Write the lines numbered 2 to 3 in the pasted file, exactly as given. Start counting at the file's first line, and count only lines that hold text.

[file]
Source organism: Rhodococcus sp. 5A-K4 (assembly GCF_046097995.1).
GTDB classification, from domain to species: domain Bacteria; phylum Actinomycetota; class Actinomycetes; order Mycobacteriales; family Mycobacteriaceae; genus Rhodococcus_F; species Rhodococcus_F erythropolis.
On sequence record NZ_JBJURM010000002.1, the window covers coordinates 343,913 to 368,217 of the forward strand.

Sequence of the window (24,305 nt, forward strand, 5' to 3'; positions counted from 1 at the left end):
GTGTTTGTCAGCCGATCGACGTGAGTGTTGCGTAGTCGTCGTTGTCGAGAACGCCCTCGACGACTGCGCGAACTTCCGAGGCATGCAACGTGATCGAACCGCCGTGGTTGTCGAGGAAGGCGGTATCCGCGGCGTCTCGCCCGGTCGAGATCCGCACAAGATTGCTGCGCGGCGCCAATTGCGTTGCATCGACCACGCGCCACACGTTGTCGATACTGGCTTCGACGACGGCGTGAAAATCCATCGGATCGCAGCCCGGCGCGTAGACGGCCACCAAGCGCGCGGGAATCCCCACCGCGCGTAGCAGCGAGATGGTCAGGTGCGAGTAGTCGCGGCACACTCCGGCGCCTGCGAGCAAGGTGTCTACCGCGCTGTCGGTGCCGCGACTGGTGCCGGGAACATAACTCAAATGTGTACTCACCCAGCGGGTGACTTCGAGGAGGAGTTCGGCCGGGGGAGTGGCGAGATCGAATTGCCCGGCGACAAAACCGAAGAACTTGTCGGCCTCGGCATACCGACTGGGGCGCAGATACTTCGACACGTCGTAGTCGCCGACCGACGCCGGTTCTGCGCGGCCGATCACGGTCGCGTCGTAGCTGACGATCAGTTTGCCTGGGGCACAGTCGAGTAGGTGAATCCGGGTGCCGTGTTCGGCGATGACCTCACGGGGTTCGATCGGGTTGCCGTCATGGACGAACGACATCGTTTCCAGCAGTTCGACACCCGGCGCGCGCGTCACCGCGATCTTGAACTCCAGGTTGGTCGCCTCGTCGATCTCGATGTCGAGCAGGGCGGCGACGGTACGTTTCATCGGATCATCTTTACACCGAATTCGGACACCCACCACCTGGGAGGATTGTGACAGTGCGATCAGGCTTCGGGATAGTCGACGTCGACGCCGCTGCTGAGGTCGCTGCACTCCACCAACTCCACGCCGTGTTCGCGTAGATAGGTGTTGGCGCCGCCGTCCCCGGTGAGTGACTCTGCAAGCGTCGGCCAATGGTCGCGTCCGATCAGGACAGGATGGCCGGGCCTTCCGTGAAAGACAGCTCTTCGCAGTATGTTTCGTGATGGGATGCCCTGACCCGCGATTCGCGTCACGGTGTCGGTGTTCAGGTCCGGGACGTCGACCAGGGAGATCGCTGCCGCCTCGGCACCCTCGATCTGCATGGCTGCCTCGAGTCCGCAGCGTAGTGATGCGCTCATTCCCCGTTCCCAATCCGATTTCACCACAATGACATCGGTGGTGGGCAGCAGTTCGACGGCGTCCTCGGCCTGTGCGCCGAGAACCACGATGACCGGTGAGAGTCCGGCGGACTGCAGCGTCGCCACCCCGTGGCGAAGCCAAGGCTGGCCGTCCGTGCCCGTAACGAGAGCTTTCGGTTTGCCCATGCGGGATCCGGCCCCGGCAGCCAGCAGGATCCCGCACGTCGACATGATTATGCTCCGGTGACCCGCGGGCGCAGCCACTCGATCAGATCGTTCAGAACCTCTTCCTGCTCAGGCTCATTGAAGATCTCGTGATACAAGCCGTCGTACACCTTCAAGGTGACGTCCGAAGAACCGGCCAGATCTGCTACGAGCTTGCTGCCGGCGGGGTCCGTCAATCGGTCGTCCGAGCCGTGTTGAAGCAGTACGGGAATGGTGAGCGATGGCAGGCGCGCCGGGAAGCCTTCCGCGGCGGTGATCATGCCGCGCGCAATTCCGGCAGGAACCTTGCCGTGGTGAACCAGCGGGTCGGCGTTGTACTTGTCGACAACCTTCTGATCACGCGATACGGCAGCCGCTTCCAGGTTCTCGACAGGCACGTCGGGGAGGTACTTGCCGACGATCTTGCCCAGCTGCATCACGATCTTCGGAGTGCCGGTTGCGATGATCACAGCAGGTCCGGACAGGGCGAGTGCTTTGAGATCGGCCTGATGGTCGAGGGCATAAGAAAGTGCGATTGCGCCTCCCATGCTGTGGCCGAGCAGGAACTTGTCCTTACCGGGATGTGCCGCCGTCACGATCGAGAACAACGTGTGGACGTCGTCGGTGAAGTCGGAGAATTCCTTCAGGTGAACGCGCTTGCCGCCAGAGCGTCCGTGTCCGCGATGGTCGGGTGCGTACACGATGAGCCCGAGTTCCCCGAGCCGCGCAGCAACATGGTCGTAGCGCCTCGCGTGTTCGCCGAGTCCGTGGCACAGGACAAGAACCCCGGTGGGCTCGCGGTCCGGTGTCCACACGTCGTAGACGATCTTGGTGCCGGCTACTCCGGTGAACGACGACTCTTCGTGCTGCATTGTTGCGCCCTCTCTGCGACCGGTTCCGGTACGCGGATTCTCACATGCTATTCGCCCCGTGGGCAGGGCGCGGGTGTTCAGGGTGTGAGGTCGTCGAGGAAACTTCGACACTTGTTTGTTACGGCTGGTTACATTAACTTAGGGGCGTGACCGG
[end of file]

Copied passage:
GTDB classification, from domain to species: domain Bacteria; phylum Actinomycetota; class Actinomycetes; order Mycobacteriales; family Mycobacteriaceae; genus Rhodococcus_F; species Rhodococcus_F erythropolis.
On sequence record NZ_JBJURM010000002.1, the window covers coordinates 343,913 to 368,217 of the forward strand.